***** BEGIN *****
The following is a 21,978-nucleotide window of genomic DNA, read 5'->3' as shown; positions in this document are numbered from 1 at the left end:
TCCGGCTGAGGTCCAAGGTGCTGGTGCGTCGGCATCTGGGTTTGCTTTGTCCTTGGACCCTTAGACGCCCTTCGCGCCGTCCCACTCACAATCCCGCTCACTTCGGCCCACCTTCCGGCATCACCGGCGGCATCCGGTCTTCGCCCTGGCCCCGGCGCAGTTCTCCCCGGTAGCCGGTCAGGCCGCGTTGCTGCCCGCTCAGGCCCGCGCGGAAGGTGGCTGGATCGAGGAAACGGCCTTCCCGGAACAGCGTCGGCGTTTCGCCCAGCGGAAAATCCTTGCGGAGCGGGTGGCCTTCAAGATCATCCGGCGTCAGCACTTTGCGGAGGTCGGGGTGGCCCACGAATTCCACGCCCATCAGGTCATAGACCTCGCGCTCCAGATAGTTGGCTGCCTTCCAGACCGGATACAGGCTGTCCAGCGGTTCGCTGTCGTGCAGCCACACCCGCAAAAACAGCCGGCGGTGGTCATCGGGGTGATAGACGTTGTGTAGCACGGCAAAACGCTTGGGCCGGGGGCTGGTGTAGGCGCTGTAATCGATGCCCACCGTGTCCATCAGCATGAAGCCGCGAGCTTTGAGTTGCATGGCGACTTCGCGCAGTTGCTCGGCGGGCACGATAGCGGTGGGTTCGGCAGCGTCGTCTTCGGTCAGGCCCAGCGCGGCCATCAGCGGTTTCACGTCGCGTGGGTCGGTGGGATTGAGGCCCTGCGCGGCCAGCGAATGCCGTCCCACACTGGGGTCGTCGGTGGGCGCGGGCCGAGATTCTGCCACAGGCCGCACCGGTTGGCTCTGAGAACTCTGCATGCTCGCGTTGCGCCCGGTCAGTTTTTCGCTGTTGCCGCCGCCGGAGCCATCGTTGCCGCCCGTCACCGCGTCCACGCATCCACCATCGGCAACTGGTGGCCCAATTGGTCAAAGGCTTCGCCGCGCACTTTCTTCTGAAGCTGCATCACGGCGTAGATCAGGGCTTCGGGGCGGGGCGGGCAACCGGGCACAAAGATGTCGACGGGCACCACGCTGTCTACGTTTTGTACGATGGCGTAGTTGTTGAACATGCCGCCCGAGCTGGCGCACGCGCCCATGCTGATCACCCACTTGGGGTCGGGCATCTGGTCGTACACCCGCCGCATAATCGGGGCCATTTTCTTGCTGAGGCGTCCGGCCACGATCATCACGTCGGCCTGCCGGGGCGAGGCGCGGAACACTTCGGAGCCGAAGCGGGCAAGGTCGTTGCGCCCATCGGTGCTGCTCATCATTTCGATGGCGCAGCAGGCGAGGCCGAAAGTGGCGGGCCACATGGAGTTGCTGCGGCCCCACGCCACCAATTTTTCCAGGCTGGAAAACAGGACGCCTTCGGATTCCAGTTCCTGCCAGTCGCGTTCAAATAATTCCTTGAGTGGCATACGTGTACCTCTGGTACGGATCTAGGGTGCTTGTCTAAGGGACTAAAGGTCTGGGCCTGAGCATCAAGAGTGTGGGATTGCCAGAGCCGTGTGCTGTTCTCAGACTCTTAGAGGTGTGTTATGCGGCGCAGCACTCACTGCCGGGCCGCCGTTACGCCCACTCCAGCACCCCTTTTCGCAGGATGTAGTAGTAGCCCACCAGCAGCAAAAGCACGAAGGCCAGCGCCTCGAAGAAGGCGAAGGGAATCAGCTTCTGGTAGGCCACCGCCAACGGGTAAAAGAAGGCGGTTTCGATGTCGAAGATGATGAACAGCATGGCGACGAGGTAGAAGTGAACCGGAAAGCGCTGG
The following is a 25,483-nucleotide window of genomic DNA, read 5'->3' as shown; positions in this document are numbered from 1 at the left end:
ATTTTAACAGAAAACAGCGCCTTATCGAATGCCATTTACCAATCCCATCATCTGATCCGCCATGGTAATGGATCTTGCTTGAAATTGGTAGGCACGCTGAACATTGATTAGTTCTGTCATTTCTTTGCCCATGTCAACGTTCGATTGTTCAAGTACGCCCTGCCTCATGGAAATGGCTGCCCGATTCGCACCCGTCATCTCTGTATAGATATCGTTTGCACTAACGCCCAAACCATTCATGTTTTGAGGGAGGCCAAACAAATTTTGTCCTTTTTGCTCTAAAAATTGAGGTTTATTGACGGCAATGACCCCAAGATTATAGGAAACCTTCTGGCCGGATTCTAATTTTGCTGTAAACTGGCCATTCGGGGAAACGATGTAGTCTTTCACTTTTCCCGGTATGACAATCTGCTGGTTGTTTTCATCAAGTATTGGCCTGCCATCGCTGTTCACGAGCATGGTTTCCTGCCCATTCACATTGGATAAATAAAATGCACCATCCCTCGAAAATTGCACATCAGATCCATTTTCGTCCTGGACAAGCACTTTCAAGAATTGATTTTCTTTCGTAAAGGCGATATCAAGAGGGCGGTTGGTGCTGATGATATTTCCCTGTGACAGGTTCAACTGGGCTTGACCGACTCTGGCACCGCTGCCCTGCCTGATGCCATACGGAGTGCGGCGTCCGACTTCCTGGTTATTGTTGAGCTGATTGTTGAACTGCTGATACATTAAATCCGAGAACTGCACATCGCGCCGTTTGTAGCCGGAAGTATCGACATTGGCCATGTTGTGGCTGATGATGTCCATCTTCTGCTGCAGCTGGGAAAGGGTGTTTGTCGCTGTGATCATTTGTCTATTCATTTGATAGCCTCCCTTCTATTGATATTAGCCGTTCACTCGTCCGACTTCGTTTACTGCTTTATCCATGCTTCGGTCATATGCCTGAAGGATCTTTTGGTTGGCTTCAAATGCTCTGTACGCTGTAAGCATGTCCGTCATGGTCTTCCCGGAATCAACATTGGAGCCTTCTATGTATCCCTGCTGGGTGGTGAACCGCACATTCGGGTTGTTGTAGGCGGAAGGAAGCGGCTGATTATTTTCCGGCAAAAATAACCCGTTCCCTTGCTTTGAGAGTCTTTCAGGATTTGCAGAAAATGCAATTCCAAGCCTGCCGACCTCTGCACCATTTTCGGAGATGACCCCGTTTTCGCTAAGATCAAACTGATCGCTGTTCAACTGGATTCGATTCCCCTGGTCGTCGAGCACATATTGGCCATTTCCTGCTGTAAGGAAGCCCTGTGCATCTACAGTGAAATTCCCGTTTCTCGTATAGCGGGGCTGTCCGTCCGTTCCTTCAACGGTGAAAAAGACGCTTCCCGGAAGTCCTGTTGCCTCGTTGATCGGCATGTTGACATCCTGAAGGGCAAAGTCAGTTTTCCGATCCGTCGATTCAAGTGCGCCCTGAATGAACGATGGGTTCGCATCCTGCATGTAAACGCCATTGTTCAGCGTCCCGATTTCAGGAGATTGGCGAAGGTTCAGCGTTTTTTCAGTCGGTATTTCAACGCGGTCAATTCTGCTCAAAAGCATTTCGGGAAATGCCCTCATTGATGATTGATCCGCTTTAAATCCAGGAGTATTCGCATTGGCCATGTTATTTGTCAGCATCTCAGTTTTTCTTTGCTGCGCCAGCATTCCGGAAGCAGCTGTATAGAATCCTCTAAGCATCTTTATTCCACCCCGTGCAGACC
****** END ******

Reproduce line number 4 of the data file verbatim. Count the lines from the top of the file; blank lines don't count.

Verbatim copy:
ATTTTAACAGAAAACAGCGCCTTATCGAATGCCATTTACCAATCCCATCATCTGATCCGCCATGGTAATGGATCTTGCTTGAAATTGGTAGGCACGCTGAACATTGATTAGTTCTGTCATTTCTTTGCCCATGTCAACGTTCGATTGTTCAAGTACGCCCTGCCTCATGGAAATGGCTGCCCGATTCGCACCCGTCATCTCTGTATAGATATCGTTTGCACTAACGCCCAAACCATTCATGTTTTGAGGGAGGCCAAACAAATTTTGTCCTTTTTGCTCTAAAAATTGAGGTTTATTGACGGCAATGACCCCAAGATTATAGGAAACCTTCTGGCCGGATTCTAATTTTGCTGTAAACTGGCCATTCGGGGAAACGATGTAGTCTTTCACTTTTCCCGGTATGACAATCTGCTGGTTGTTTTCATCAAGTATTGGCCTGCCATCGCTGTTCACGAGCATGGTTTCCTGCCCATTCACATTGGATAAATAAAATGCACCATCCCTCGAAAATTGCACATCAGATCCATTTTCGTCCTGGACAAGCACTTTCAAGAATTGATTTTCTTTCGTAAAGGCGATATCAAGAGGGCGGTTGGTGCTGATGATATTTCCCTGTGACAGGTTCAACTGGGCTTGACCGACTCTGGCACCGCTGCCCTGCCTGATGCCATACGGAGTGCGGCGTCCGACTTCCTGGTTATTGTTGAGCTGATTGTTGAACTGCTGATACATTAAATCCGAGAACTGCACATCGCGCCGTTTGTAGCCGGAAGTATCGACATTGGCCATGTTGTGGCTGATGATGTCCATCTTCTGCTGCAGCTGGGAAAGGGTGTTTGTCGCTGTGATCATTTGTCTATTCATTTGATAGCCTCCCTTCTATTGATATTAGCCGTTCACTCGTCCGACTTCGTTTACTGCTTTATCCATGCTTCGGTCATATGCCTGAAGGATCTTTTGGTTGGCTTCAAATGCTCTGTACGCTGTAAGCATGTCCGTCATGGTCTTCCCGGAATCAACATTGGAGCCTTCTATGTATCCCTGCTGGGTGGTGAACCGCACATTCGGGTTGTTGTAGGCGGAAGGAAGCGGCTGATTATTTTCCGGCAAAAATAACCCGTTCCCTTGCTTTGAGAGTCTTTCAGGATTTGCAGAAAATGCAATTCCAAGCCTGCCGACCTCTGCACCATTTTCGGAGATGACCCCGTTTTCGCTAAGATCAAACTGATCGCTGTTCAACTGGATTCGATTCCCCTGGTCGTCGAGCACATATTGGCCATTTCCTGCTGTAAGGAAGCCCTGTGCATCTACAGTGAAATTCCCGTTTCTCGTATAGCGGGGCTGTCCGTCCGTTCCTTCAACGGTGAAAAAGACGCTTCCCGGAAGTCCTGTTGCCTCGTTGATCGGCATGTTGACATCCTGAAGGGCAAAGTCAGTTTTCCGATCCGTCGATTCAAGTGCGCCCTGAATGAACGATGGGTTCGCATCCTGCATGTAAACGCCATTGTTCAGCGTCCCGATTTCAGGAGATTGGCGAAGGTTCAGCGTTTTTTCAGTCGGTATTTCAACGCGGTCAATTCTGCTCAAAAGCATTTCGGGAAATGCCCTCATTGATGATTGATCCGCTTTAAATCCAGGAGTATTCGCATTGGCCATGTTATTTGTCAGCATCTCAGTTTTTCTTTGCTGCGCCAGCATTCCGGAAGCAGCTGTATAGAATCCTCTAAGCATCTTTATTCCACCCCGTGCAGACC